ANU Aboriginal water expert welcomes Royal Commission findings
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Aboriginal water rights expert, Dr Virginia Marshall, has welcomed the findings and recommendations of the South Australian Royal Commission into the Murray-Darling Basin which were released on 29 January 2019, and called on the government to promptly act on its recommendations.
Dr Marshall was an expert called for the Royal Commission, and welcomed the way the Commission dealt with her evidence in the Indigenous engagement chapter, as well as the evidence provided to the Commission by senior Aboriginal witnesses and other experts.
“Anyone reading Chapter 11 (Aboriginal Engagement) of the Royal Commission Report will be left in no doubt that the over-exploitation of Basin water resources has had a damaging effect on the social and cultural fabric and the lives of Aboriginal people living in the Basin” she said. “I agree with the Commissioner that these impacts, particularly the severe impacts suffered by the Barkandji people downstream of Bourke, must be urgently remedied”, Dr Marshall said.
Dr Marshall welcomed the Commissioner’s finding that Aboriginal interests in the Basin’s water resources have been sidelined and marginalised in contravention of Australia’s international obligations under the Convention on Biological Diversity and the Ramsar Convention, and the Commissioner’s call for the Basin States to make proper provision for Aboriginal people to play a more central role in water resource management.
She also welcomed the Commissioner’s recognition that the Basin’s waterscape is intrinsic to Aboriginal cultural identity and well-being, a topic Dr Marshall detailed extensively in her book Overturning Aqua nullius: Securing Aboriginal water rights, which the Commissioner described as a ‘seminal work’.
“The Commissioner’s recommendation that Section 21 of the Water Act should be amended to include an express provision for Aboriginal interests in water resources is particularly welcome”, Dr Marshall said, “as is his recommendations for Basin states to amend their water resource laws to remove impediments which restrict native title rights and interests in water resources, both commercial and non-commercial. This is vital if Aboriginal people are to contribute more fully to the restoration and sustainable use of the Basin’s water resources and biodiversity”.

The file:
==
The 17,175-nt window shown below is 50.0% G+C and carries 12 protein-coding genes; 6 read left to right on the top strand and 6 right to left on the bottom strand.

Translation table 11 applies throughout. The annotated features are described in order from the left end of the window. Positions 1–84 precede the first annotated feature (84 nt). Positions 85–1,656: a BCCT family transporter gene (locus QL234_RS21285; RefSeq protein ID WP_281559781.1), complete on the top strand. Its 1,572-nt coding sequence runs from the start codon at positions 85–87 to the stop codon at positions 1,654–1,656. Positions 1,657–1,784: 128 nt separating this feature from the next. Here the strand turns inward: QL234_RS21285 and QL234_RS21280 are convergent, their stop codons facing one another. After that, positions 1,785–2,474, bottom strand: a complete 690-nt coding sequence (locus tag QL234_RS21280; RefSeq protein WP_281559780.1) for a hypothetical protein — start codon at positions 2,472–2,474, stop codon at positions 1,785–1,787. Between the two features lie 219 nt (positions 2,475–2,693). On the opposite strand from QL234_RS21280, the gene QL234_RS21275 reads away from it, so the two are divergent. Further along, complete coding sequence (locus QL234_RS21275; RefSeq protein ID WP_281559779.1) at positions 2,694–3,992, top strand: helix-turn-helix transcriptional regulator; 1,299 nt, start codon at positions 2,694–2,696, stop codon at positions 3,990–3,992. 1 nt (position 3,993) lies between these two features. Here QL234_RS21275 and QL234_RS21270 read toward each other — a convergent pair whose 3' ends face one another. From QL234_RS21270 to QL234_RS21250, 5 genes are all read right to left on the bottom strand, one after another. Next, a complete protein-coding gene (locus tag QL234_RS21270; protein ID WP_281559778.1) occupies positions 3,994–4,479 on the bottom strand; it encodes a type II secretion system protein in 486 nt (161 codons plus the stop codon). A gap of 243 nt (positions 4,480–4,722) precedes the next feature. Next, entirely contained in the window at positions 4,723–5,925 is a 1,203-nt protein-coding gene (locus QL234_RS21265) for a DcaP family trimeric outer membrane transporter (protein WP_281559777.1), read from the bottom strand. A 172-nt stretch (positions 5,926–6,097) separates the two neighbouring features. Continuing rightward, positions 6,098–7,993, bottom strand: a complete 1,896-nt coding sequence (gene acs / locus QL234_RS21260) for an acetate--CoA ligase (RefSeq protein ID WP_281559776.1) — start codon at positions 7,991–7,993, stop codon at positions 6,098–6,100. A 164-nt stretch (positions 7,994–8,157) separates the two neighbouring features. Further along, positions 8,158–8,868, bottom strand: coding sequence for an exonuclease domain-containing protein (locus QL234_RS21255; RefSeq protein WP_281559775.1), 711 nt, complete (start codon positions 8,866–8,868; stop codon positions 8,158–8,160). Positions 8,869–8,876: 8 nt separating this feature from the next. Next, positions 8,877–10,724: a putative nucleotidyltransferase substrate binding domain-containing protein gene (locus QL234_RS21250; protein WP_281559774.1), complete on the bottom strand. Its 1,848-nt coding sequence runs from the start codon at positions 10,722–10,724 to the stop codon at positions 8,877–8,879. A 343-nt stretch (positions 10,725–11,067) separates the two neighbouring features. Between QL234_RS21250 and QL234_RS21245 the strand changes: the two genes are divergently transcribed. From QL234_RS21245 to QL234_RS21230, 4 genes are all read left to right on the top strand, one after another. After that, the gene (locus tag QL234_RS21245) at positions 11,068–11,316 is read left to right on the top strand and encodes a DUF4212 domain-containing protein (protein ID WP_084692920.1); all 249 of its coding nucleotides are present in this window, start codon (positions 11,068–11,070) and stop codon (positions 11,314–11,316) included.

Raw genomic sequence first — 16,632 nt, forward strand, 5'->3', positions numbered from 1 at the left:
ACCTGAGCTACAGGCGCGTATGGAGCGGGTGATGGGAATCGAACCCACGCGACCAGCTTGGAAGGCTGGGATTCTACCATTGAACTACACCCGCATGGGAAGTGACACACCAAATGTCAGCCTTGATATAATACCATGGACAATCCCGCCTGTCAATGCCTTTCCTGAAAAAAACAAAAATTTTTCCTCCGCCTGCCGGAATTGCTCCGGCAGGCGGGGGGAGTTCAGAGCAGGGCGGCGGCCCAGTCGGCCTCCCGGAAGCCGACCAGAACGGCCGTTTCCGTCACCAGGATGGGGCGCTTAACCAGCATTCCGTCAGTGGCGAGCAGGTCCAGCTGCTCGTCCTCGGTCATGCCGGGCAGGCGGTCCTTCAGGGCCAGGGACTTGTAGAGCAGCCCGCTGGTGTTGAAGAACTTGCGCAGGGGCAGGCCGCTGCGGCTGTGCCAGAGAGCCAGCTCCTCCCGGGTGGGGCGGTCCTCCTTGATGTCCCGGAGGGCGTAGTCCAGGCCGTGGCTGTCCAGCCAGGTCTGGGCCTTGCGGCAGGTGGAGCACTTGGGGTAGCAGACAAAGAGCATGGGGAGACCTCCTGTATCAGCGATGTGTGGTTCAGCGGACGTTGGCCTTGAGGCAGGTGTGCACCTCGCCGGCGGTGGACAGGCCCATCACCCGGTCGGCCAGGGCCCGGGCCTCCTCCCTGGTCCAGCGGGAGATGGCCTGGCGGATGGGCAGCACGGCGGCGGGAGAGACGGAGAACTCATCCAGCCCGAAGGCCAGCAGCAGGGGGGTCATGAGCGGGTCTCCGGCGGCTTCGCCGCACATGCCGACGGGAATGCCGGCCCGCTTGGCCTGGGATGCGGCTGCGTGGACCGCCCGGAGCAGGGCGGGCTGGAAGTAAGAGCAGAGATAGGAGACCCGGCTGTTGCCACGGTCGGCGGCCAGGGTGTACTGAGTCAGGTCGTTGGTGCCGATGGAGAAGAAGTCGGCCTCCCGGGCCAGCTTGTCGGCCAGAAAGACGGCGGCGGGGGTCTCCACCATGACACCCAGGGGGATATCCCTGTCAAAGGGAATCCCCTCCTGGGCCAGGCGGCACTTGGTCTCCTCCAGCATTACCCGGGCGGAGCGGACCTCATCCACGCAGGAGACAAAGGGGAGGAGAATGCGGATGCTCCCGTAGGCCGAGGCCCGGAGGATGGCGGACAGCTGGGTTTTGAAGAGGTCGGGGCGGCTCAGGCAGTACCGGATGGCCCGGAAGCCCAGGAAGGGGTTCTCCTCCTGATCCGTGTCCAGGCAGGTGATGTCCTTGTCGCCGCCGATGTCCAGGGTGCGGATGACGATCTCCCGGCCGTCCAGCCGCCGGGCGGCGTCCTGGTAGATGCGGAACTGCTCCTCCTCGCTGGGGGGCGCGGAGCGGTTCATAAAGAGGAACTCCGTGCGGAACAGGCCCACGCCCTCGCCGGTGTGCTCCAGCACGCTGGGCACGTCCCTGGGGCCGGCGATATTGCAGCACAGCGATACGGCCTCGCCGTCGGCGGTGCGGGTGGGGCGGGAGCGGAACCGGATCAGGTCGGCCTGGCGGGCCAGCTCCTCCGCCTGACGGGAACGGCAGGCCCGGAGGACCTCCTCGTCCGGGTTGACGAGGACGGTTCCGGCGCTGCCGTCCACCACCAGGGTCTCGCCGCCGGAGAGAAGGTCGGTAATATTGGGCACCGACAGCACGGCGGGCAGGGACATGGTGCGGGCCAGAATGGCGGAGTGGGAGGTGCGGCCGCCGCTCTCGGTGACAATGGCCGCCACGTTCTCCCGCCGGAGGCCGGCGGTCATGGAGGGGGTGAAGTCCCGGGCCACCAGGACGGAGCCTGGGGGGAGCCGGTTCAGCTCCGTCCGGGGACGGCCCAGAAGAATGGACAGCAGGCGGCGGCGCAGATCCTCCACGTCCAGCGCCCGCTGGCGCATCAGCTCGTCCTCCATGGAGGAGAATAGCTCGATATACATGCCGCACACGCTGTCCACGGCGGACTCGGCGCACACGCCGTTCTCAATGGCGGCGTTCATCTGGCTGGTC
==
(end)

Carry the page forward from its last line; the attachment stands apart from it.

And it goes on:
“We have a traditional knowledge on water resource management that extends back thousands of years”, Dr Marshall said.” Aboriginal land and water resource management knowledge has been a critical missing factor in the Basin’s current management arrangements and the degradation of the river system today is a legacy of our exclusion from an active role in the Basin’s management arrangements’, she said.
In similar vein the Commissioner concluded that all inhabitants of, and stakeholders in, the Basin will share the benefit if the depth of insight, knowledge and experience of Aboriginal people is embraced, and Aboriginal interests are acknowledged and progressed.
Chapter 17 of the Royal Commission Report analysed the governance framework in the Murray Darling Basin finding it to be defective ‘insofar as it fails to provide Aboriginal people with a central decision-making role in all matters concerning the Basin’. The Commissioner noted the December 2018 decision of the Murray-Darling Basin Ministerial Council ‘that there should be a standing Aboriginal member appointed to the Murray-Darling Basin Authority’, but went somewhat further by recommending that ‘the Water Act should be amended in order to mandate at least two Aboriginal representatives on the MDBA Board’.
The Commissioner was also highly critical of the government’s abolition of the National Water Commission (NWC) in 2015, referring to submissions by the many individuals, organizations, scientists and former high-level members of government who lamented its demise and called for its reinstatement – a step the Commissioner supports. The Commissioner cited ‘persuasive evidence that the NWC provided a necessary check and balance, and oversight, that is now lacking in the implementation of the Basin Plan’.
Dr Marshall said her research also indicated that there was a critical need for an expert body like the NWC to provide independent oversight of the implementation of the Basin Plan, including the progress being made to advance the rights and interests of Aboriginal people in the Basin, and across all state jurisdictions.
To read the full report visit the Murray-Darling Basin Royal Commission website.
Image: Wetlands, Murray-Darling basin, Australia by Water Alternatives Flickr under CC BY-NC 2.0